Lack of uniform international legal framework is expected to hinder the adoption of green technology in shipping, according to law firm Clyde & Co.
A new report, which surveyed 220 marine industry executives from across the world, showed that over two thirds (68%) of global marine industry executives believe that a lack of such regulations would impede the adoption of green technologies.
Some international maritime conventions, which target environmental protection, do exist, such as the global sulphur emissions limit and the International Convention for the Control and Management of Ships’ Ballast Water and Sediments, which came into force in September 2017.
While some are in place, Clyde & Co said that there is a distinct lack of global regulation surrounding other key environmental issues. For example, the marine industry is not currently regulated at a global level for carbon emissions.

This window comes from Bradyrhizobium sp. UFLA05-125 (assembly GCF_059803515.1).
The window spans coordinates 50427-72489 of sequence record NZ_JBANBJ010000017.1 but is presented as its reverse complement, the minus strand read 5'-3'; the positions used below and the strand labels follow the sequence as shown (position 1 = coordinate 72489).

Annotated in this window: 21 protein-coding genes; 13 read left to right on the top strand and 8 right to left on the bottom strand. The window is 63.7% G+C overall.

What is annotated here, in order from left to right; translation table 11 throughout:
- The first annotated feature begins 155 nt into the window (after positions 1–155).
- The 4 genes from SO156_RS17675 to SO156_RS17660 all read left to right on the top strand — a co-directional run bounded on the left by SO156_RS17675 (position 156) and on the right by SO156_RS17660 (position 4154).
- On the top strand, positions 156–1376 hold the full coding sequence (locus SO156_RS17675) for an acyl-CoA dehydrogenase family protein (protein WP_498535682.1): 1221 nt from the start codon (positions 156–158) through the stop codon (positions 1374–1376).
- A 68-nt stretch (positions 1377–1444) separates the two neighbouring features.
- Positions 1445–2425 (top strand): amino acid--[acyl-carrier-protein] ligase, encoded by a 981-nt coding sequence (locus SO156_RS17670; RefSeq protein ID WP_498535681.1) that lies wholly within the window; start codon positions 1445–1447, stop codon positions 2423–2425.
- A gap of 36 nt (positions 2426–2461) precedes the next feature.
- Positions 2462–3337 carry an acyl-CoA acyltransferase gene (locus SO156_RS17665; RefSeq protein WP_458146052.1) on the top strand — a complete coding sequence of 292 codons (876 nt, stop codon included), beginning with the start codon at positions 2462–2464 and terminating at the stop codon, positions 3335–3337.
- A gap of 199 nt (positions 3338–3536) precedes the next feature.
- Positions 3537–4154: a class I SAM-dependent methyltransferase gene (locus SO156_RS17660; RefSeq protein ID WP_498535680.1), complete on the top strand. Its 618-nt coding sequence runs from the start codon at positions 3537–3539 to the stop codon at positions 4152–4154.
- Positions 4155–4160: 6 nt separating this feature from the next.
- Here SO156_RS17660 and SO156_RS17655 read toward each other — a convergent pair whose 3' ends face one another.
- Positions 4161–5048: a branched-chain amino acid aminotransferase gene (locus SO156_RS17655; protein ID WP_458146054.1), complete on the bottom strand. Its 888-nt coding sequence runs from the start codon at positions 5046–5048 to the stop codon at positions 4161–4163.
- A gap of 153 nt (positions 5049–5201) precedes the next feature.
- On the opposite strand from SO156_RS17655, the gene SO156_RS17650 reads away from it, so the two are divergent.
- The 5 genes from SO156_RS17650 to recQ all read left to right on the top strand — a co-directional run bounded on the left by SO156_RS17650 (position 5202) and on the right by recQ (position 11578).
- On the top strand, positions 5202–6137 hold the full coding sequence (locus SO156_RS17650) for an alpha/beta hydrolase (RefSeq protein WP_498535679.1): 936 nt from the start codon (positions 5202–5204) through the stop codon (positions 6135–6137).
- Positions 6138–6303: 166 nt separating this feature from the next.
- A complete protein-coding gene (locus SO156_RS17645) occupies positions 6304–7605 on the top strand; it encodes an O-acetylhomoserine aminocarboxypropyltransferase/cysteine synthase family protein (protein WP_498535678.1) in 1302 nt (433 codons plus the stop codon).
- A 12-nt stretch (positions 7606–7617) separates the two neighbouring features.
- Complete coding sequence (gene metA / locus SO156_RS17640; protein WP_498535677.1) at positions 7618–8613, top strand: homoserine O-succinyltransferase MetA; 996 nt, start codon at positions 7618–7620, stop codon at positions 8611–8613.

A fundamental concern for the industry is that the absence of a convention, or even a non-preemptive existing legal framework, leaves the field open to additional and potentially inconsistent regulations by different jurisdictions.
“There is clearly an interest to explore the possibilities of green-tech. But the industry would prefer guidance, certainty and perhaps most importantly, uniformity,” Conte Cicala, partner at Clyde & Co in San Francisco, said.
The report also identified some key barriers to and issues around the adoption of new energy management solutions.
Namely, 63% of global marine industry executives think that costs will impede the adoption of new energy management solutions, while 73% believe that fuel availability will strongly drive the market for energy management solutions.
Additionally, some 64% worry that energy management solutions will place additional demands on crews.